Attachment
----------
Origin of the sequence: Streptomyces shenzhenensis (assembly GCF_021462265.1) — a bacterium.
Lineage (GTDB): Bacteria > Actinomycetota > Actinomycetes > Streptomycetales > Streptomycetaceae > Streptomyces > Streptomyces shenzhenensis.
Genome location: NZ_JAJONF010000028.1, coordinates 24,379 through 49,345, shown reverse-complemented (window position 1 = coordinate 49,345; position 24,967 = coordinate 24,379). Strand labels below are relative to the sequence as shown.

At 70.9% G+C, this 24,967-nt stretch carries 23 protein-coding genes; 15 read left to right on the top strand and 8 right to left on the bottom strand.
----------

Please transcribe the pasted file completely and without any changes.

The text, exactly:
Origin of the sequence: Streptomyces shenzhenensis (assembly GCF_021462265.1) — a bacterium.
Lineage (GTDB): Bacteria > Actinomycetota > Actinomycetes > Streptomycetales > Streptomycetaceae > Streptomyces > Streptomyces shenzhenensis.
Genome location: NZ_JAJONF010000028.1, coordinates 24,379 through 49,345, shown reverse-complemented (window position 1 = coordinate 49,345; position 24,967 = coordinate 24,379). Strand labels below are relative to the sequence as shown.

At 70.9% G+C, this 24,967-nt stretch carries 23 protein-coding genes; 15 read left to right on the top strand and 8 right to left on the bottom strand.